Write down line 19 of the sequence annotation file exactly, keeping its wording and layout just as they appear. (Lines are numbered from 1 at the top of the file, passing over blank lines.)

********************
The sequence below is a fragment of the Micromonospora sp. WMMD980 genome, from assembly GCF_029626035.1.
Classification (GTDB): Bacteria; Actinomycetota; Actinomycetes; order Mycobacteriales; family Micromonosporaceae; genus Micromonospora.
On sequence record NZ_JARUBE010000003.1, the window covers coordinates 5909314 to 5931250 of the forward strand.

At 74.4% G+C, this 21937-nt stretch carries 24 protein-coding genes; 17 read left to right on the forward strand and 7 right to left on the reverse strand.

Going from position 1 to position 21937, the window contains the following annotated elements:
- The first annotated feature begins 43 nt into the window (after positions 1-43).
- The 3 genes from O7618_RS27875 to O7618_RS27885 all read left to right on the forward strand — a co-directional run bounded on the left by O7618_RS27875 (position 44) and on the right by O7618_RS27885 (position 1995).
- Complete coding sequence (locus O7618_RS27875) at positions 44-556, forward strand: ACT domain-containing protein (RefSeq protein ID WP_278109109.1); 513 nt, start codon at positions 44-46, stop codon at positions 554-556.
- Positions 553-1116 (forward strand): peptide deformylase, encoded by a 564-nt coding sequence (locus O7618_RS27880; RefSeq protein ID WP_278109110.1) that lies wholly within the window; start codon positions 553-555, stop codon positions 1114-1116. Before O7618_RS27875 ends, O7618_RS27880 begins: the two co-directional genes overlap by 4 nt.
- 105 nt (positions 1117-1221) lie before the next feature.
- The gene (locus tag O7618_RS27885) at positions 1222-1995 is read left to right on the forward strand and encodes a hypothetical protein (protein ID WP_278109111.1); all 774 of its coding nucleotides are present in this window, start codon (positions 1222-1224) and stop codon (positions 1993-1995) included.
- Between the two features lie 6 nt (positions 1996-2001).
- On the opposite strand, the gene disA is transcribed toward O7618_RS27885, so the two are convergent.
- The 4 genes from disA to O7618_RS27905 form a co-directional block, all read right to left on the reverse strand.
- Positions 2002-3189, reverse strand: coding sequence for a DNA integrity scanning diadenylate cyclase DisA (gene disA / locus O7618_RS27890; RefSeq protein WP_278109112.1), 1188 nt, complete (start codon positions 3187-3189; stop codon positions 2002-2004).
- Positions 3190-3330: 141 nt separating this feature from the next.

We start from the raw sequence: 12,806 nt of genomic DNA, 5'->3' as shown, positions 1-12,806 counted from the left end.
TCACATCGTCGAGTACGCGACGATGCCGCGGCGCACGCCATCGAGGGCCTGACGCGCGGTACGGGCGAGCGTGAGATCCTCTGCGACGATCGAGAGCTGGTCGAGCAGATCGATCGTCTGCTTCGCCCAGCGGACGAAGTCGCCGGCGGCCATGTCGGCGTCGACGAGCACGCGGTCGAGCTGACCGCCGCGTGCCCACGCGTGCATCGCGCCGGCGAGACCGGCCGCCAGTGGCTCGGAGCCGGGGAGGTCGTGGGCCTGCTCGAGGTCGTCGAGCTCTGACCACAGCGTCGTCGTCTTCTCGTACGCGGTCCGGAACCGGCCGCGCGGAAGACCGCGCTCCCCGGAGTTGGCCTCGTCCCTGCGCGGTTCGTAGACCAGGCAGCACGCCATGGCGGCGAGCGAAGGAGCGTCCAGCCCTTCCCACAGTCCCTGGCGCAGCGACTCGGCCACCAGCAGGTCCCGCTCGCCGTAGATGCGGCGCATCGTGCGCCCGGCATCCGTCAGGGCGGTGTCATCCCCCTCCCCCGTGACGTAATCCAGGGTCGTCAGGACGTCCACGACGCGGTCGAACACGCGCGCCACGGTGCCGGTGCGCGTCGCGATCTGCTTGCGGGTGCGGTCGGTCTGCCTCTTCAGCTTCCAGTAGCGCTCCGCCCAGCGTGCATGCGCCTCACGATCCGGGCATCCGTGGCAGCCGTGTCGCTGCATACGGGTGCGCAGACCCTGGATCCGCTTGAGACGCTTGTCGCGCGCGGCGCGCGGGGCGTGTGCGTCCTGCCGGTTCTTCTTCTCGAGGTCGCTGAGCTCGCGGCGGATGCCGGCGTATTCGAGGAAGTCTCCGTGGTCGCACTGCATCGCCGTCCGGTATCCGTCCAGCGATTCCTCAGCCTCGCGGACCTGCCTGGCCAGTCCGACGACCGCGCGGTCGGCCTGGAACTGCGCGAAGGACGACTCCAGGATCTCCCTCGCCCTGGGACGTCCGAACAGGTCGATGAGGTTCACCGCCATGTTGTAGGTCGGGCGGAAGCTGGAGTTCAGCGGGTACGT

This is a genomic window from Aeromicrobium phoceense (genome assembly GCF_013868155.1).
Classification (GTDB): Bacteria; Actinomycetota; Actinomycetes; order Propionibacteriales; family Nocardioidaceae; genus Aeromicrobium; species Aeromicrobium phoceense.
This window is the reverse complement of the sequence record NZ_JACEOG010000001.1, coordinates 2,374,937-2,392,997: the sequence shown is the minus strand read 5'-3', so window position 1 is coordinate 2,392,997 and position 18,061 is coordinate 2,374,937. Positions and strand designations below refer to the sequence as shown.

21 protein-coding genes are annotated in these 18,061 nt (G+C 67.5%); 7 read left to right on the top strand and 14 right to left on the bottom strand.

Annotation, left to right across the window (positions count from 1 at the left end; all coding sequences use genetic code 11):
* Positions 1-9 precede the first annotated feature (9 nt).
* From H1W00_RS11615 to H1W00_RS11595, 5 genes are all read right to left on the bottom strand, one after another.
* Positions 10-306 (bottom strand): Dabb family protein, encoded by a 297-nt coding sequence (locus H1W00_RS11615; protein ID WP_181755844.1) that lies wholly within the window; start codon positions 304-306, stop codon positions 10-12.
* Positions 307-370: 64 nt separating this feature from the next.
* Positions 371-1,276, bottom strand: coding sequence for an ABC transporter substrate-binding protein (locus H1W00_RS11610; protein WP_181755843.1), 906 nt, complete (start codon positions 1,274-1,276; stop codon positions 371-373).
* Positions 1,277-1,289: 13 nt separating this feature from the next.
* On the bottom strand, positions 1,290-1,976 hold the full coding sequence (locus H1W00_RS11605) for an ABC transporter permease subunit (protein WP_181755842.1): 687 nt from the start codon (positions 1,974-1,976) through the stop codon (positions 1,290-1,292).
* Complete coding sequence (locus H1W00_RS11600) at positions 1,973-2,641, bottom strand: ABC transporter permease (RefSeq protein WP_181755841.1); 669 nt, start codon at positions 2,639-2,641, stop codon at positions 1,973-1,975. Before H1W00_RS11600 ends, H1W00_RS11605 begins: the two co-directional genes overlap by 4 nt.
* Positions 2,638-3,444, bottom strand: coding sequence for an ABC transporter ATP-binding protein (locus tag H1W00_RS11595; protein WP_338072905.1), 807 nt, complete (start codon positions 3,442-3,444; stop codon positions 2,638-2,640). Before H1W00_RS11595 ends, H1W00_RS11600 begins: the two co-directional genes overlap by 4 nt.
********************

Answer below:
This is a genomic window from Aeromicrobium phoceense (genome assembly GCF_013868155.1).